Efforts by employers and the INS to regulate the supply of immigrant labor are certain to be met with fierce opposition from unions, however. Many have begun to see immigrant workers as the key to their survival, convincing them that the century-old hostility toward immigrants by part of the labor movement must be reversed.
In late September, the Labor Center at UCLA and the county Federation of Labor brought together unions involved in immigrant-based campaigns and autonomous organizations of immigrant workers themselves.
Miguel Contreras, federation secretary-treasurer, says labor has an enormous stake in immigrants as the base of the L.A. economy shifts. “We used to have one local alone in Burbank with 30,000 members,” he recalls, referring to Lockheed. “Now there are none. Bethlehem’s gone. The tire industry is gone.” In their place, he says, are hundreds of smaller shops on the Alameda Corridor, where 500,000 workers, almost all immigrants, are employed in nonunion jobs.
“If we‘re going to organize L.A.,” he declares, “we have to organize immigrants.”
To do that, unions must oppose current immigration-law enforcement, according to labor activists. “We cannot continue to accept employer sanctions,” urges Jose de Paz, who staffed L.A. labor’s pioneer effort to organize immigrant workers, the California Immigrant Workers Association.
The AFL-CIO supported employer sanctions at the time the immigration law was adopted in 1986.
“It‘s sad that in 1999 we’re still thinking about our position on this,” laments union leader Vazquez. “We have to look at the future clearly, and see what‘s coming.”
Vazquez and de Paz now articulate the mainstream position in the most active unions. Labor councils throughout the country, including those in Los Angeles, San Francisco, New York and the Silicon Valley, have circulated a resolution calling for repealing sanctions. They’re supported by the Service Employees, Laborers, UNITE, the UFW and other international unions.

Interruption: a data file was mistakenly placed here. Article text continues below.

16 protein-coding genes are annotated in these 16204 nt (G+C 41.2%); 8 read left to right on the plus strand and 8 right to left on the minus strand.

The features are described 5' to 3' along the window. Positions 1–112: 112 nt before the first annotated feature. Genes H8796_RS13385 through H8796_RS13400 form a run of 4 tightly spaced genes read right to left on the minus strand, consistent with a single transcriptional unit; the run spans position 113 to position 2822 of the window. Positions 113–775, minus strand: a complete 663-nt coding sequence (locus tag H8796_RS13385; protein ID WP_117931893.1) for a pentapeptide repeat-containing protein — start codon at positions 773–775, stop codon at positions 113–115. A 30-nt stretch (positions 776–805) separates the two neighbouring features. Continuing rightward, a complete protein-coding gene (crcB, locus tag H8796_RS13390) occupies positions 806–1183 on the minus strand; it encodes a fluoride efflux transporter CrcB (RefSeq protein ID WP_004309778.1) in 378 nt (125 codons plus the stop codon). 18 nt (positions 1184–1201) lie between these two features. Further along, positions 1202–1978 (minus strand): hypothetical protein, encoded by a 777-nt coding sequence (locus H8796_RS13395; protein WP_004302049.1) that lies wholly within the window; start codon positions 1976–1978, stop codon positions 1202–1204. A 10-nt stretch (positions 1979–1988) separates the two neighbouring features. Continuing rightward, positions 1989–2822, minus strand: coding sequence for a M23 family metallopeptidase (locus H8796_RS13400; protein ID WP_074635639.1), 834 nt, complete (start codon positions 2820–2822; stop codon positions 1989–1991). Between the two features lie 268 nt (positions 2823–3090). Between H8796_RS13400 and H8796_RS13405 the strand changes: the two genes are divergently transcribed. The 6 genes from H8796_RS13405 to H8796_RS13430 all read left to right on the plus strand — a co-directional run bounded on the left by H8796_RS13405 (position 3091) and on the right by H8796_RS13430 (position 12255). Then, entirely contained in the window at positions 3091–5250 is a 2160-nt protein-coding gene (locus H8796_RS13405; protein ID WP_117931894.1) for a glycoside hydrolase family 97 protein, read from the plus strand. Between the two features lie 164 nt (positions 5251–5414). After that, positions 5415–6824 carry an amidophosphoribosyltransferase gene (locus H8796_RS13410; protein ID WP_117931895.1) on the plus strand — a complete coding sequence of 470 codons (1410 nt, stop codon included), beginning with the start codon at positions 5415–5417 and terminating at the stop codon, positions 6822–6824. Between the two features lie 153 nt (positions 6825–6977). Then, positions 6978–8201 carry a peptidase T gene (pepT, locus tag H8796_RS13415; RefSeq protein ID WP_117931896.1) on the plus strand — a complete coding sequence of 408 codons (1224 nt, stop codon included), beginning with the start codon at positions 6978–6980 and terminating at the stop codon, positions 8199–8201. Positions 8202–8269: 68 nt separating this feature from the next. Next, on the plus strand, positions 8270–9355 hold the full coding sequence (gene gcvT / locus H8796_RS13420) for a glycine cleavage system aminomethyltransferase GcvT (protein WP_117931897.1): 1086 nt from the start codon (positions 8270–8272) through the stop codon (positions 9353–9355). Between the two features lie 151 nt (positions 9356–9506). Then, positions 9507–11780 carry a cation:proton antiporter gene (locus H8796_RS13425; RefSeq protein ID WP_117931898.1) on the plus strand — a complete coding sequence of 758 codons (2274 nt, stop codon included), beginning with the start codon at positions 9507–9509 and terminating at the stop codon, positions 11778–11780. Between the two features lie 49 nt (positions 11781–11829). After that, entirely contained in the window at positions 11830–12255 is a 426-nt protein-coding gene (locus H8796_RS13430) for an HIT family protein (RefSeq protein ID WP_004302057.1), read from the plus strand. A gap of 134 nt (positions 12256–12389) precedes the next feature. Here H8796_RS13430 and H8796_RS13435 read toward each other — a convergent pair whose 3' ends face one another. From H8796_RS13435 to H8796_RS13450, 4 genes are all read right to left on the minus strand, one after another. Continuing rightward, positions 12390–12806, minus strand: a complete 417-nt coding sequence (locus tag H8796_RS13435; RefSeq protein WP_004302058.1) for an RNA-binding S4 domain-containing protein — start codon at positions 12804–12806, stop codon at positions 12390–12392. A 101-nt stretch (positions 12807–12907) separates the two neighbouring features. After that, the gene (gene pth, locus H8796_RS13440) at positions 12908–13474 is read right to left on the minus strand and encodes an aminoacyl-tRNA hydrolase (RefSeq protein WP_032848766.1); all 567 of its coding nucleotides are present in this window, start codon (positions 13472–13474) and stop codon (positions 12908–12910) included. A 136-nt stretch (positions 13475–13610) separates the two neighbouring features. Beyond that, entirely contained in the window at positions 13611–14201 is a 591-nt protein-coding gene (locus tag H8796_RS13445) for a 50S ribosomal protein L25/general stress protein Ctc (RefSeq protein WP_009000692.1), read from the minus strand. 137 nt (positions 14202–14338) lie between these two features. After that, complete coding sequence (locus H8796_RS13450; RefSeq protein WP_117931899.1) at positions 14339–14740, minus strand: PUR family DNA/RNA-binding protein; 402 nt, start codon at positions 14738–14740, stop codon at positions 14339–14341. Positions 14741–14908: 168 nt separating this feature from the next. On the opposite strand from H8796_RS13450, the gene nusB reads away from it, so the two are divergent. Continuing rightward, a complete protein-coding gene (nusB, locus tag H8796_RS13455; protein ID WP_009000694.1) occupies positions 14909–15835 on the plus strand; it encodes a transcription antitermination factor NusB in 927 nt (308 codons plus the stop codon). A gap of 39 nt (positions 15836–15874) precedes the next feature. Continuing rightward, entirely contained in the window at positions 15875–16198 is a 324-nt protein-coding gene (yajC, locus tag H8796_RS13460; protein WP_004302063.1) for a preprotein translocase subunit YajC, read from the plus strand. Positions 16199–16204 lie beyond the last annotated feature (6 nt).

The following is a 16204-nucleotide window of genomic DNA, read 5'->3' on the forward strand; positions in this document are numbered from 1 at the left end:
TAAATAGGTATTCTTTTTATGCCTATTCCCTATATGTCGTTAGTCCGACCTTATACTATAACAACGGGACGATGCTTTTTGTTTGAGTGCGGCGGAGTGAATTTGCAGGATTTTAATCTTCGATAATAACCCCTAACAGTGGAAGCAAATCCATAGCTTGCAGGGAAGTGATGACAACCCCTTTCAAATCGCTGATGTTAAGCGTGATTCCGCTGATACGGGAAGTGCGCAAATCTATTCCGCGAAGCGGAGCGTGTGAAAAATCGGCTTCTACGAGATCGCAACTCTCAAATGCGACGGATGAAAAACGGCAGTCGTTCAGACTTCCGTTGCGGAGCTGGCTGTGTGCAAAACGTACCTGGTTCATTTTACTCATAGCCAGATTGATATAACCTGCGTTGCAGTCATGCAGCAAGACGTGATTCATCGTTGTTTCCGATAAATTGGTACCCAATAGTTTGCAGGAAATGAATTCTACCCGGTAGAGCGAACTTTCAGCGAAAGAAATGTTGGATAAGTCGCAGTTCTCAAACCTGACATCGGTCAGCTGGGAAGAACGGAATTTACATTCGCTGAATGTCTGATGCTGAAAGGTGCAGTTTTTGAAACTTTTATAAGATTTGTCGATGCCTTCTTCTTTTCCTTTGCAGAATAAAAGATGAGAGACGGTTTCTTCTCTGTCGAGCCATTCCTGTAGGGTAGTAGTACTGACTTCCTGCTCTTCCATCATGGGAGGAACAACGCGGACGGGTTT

The AFL-CIO plans to conduct town-hall hearings in four cities throughout the country following its convention in Los Angeles this week, to hear testimony from immigrant workers whose rights were violated by the use of immigration law.
The testimony they present is likely to reflect the experience of Dolores Alcala. Like most immigrants, she expresses a mixture of gratitude to the U.S. for affording her economic opportunity and anger over her exploitation. Alcala was only 11 years old when she went to work in the green-onion fields in the Mexicali Valley, just below the border. She left for the other side when she was 15.
“I was afraid to come here, especially by myself, but my need was stronger,” she remembers. “My family went hungry all the time, and I just needed to eat. My mom and dad are still back there.”
In Los Angeles, she found a job in a garment sweatshop. “What I didn‘t expect was so much discrimination, so much abuse, especially in the factory,” she says. She holds both her boss and the law responsible.
“We all have a right to work and eat,” she says. “Immigration law is just trampling on all of us.”